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Old 20 May 2016, 07:28 PM
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Errata Errata is offline
 
Join Date: 02 August 2005
Location: Santa Barbara, CA
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Originally Posted by A Turtle Named Mack View Post
Anyway, my point is that I do not know what sort of technical solution you expect to the problem of obesity. Perhaps we could stimulate additional brown fat to burn more calories. Still, that is likely to just make us hungrier. As far as I can tell, the solution has to be behavior modification, which is a moral solution, not a technological one.
Multiple avenues of change in both our environment and our bodies. Humans didn't suddenly get morally inferior. Rich people have always had the capability to buy far more food than they could ever eat, but they haven't always been obese. In fact today they struggle with it less than the poor, despite having access to a greater abundance of food. Saying that we have more food now so we're fatter is an extreme oversimplification. It's definitely a part of the problem, but not the whole story. Lots of people have had an overabundance of food for a very long time, but the ratio of them that get fat varies quite a bit, and it's not been primarily due to having the iron will to deprive themselves.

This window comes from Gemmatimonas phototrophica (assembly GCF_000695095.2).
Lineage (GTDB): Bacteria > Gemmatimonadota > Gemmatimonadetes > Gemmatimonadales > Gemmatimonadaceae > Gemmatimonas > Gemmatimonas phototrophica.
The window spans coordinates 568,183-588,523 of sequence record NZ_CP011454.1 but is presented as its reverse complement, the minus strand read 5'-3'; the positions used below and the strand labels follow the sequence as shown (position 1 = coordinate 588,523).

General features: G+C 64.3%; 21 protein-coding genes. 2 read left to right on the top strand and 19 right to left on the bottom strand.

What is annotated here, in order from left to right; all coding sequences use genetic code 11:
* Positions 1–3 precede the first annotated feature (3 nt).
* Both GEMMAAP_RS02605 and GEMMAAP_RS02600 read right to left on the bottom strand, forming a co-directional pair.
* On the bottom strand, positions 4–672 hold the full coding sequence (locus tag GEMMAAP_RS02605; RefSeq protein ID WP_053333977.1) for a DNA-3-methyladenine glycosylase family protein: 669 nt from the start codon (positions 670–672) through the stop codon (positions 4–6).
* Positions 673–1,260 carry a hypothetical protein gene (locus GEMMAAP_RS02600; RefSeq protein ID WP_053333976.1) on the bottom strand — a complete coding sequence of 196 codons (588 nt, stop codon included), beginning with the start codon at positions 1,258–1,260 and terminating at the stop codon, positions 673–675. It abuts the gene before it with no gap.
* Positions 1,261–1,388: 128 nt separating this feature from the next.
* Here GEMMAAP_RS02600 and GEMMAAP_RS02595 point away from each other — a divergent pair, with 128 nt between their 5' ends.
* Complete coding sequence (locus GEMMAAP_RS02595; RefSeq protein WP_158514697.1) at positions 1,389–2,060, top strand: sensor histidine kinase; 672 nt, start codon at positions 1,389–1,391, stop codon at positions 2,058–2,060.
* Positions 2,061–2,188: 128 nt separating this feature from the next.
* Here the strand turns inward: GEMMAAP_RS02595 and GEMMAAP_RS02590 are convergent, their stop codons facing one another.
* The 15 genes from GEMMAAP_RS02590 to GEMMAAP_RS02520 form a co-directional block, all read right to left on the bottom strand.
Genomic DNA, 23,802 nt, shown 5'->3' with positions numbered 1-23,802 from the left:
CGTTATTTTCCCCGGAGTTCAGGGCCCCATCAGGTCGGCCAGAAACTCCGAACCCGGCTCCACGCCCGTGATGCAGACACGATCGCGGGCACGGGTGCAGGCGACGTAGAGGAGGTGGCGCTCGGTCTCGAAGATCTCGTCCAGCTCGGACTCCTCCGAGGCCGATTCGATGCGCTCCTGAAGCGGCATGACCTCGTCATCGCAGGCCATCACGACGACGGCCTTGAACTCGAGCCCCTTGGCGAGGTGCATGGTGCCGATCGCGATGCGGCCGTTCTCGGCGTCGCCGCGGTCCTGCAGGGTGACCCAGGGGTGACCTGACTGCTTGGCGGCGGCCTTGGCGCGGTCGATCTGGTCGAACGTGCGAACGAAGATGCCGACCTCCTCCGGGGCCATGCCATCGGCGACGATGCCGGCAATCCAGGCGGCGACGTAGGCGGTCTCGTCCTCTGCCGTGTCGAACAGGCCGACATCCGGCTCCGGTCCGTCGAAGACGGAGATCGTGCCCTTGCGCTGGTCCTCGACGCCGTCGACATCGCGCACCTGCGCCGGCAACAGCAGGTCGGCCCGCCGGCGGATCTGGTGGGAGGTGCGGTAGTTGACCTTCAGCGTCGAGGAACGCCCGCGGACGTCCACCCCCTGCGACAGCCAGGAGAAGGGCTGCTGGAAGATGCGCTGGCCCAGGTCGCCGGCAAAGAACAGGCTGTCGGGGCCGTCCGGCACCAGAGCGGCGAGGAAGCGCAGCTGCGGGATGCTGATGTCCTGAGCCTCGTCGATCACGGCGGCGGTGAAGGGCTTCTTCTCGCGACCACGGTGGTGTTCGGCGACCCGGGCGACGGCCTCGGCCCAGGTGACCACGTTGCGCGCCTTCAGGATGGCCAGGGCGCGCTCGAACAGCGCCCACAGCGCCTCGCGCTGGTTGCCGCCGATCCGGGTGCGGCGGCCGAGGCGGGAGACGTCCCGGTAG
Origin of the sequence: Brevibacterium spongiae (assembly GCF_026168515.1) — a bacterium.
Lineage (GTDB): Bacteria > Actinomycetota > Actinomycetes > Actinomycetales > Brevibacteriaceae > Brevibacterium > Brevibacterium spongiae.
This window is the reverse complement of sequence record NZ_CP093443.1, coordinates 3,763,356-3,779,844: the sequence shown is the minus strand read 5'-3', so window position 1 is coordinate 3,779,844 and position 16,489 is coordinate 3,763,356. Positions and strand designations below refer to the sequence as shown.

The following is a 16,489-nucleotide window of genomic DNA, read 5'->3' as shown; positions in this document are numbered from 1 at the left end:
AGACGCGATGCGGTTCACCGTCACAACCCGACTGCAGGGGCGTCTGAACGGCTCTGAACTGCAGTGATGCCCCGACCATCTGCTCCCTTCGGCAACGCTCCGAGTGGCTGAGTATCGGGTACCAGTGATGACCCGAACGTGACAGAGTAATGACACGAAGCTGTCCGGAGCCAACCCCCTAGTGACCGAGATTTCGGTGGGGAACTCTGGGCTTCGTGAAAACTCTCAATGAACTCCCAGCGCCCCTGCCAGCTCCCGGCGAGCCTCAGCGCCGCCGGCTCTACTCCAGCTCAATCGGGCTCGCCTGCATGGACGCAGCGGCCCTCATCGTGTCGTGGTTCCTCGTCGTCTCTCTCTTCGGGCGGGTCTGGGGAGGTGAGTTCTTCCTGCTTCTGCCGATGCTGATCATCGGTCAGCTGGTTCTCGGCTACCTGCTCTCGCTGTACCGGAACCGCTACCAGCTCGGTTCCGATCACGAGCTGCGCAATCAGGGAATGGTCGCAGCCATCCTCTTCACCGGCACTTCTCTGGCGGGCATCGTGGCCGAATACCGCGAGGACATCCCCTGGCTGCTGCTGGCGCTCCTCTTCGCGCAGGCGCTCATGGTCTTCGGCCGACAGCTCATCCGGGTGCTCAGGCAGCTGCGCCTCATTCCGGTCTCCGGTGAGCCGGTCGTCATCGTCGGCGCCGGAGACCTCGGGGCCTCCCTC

Some foods are worse than others, and our food technology has cut a lot of corners to make cheap food that is not as nutritious as it could. Our self created environment encourages the increase in obesity, but this is a reversible trend.

Some individuals are less prone to struggle than others. It's not entirely down to differences in behavior. If one individual wants to change, then modifying their behavior is their only option. But some people have much less problem with it than others. It's not even just differences in metabolism, there are a whole host of physiological differences impacting weight gain, most of which are currently beyond our control but won't be forever. There is considerable biological variation between individuals that affects obesity, and this will all be subject to change. There is even more variation between species, and the human genetic diversity is relatively modest. They sky is the limit with biological adaptations that do not currently exist in the human population, but even just remixing genes currently in the population could drastically change weight problems.

Anyway, it's all very long term. For the indefinite present, diet and exercise, that's all we can expect in our lifetimes. Any technological progress would be welcome, but we can't wait for that to act on our current health problems.

Last edited by Errata; 20 May 2016 at 07:33 PM.
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